We are upgrading all the sub-centres. Each primary health centre will get three nurses on contract. A total of 6,500 out of 24,000 primary health centres are already working 24x7. In two years, 70 per cent of them will be working round the clock. Give me two years.
As for doctors, all MBBS students will get a rural posting, during which they will spend four months in district headquarters, four months in Community Health Centre and four months in a primary health centre. So we will have doctors round the year.
All district hospitals are being upgraded with Rs 10 crore each. Each primary health centre will have a patient welfare council with a budget of 75,000. Every CHC will get 2 lakh and every samiti Rs 5 lakh. They can spend the money on the betterment of the centre. We are empowering the government machinery like never before.
But why do we see outbreaks of strange new diseases like chikungunya. Aren't surveys of mosquito density being done?
Of course they are done. The Indian Council of Medical Research and Institute of Vector Borne Diseases are doing this.
In Kerala, chikungunya struck because larvae grew in rubber and pineapple plantations. Despite literacy, people were careless. The NRHM sanitation committee in Alappuzha, which reported the highest numbers last year, was given Rs10,000 this year for cleaning up. It reported very few cases this year.
The NFHS shows that 80 per cent of women are anaemic. Child birth is killing them.
There are three categories of anaemia. Mild and moderate forms are being clubbed with severe forms. Only 5.5 per cent women have severe anaemia. And 72 per cent of children have moderate to mild anaemia.
We are joining hands with the women and child development ministry to combine the micronutrient supply with the macronutrients that are supplied through the ICDS (the pre-school nutrition scheme for kids).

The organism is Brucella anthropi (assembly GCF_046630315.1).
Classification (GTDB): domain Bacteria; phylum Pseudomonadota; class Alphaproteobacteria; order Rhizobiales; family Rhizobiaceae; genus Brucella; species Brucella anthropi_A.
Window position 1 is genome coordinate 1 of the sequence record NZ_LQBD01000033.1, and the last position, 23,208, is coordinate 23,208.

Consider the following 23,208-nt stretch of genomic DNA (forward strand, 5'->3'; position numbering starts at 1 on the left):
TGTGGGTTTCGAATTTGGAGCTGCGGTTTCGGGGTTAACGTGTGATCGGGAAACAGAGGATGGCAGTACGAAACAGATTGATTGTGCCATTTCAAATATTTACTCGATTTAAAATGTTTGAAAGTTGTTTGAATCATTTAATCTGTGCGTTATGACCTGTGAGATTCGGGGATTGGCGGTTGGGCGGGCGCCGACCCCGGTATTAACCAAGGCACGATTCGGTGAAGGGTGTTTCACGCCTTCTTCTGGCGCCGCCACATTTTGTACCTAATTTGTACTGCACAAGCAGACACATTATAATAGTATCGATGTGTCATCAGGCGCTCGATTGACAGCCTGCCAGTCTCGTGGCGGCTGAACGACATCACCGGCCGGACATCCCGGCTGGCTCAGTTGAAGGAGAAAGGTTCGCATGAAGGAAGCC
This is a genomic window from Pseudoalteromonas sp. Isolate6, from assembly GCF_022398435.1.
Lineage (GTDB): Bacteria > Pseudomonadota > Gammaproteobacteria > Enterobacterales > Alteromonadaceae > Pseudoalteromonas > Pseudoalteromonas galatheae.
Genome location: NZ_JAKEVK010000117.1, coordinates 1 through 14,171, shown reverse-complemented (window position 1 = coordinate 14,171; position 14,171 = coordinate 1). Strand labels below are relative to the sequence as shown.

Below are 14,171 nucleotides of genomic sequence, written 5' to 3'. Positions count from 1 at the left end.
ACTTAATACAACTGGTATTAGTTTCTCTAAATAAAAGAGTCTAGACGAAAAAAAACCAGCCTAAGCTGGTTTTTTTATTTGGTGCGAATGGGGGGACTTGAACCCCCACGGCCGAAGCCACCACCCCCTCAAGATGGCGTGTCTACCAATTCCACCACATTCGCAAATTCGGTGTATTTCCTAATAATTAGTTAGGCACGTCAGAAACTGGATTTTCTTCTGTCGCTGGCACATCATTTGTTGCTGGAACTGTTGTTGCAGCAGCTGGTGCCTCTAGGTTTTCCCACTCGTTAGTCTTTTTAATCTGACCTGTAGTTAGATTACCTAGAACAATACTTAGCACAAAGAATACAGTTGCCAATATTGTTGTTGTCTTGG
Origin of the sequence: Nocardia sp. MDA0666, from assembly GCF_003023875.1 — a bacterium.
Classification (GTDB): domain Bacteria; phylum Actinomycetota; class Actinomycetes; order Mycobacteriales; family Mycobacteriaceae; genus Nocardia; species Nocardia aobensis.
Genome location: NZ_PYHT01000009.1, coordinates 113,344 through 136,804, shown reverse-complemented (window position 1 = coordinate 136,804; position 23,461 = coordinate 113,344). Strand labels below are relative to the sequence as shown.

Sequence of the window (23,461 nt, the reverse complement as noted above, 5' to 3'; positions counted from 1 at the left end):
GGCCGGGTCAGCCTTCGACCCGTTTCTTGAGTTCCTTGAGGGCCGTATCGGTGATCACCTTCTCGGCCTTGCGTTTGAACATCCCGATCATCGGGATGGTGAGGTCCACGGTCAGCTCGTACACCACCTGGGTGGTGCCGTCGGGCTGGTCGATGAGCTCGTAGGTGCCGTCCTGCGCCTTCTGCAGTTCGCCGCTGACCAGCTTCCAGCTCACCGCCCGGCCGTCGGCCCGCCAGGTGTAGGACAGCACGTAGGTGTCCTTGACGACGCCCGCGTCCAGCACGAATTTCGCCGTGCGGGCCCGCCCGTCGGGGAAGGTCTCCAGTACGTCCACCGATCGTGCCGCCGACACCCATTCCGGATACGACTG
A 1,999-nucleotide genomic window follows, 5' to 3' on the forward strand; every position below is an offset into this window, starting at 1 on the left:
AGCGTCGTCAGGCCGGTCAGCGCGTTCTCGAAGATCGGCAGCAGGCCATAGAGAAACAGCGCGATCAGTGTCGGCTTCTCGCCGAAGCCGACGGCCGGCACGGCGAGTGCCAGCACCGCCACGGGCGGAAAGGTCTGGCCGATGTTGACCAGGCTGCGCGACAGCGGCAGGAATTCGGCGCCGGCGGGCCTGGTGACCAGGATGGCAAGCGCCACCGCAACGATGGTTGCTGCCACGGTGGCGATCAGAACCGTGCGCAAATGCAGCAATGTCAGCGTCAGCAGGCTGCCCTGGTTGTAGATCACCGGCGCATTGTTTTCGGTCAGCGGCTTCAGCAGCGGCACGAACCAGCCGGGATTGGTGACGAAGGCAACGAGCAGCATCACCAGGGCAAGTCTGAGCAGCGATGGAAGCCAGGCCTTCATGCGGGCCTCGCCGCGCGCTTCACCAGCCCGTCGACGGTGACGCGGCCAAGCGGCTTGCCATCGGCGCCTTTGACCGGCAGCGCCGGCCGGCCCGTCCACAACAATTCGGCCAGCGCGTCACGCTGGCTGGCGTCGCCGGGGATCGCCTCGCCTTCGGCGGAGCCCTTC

One of the biggest manufacturers of ultrasound machines, Aloka, has opened a unit in Tamil Nadu. Does it bode well for the sex ratio scene in the country?
People say this because of the declining sex ratio. It is all junk. Ultrasound scanning is a life-saver. Scanning saves millions of lives every year. There are more uses than abuses. There are only a few black sheep who misuse it. They should be exposed. There are 30,000 registered machines. Even replaced machines have to be returned. What is the harm in new companies selling these machines?
Are you planning a regulation on medical devices?
Yes, the national drug authority will now be a central licensing authority for all devices. Research, Ayurveda -- all will come under this. We want it to be like the US Food and Drug Administration. We are also bringing in a Clinical Establishment Regulation and Registration Act, under which all hospitals and diagnostic clinics will be registered.
Can you explain your recent stand on vibrating condoms?
Yes, one has to put one's foot down. I remain firm on the issue of promoting condoms as a means of birth control. I speak my mind and I am not swayed by fear. I am a professional trying to be a politician and not the other way round.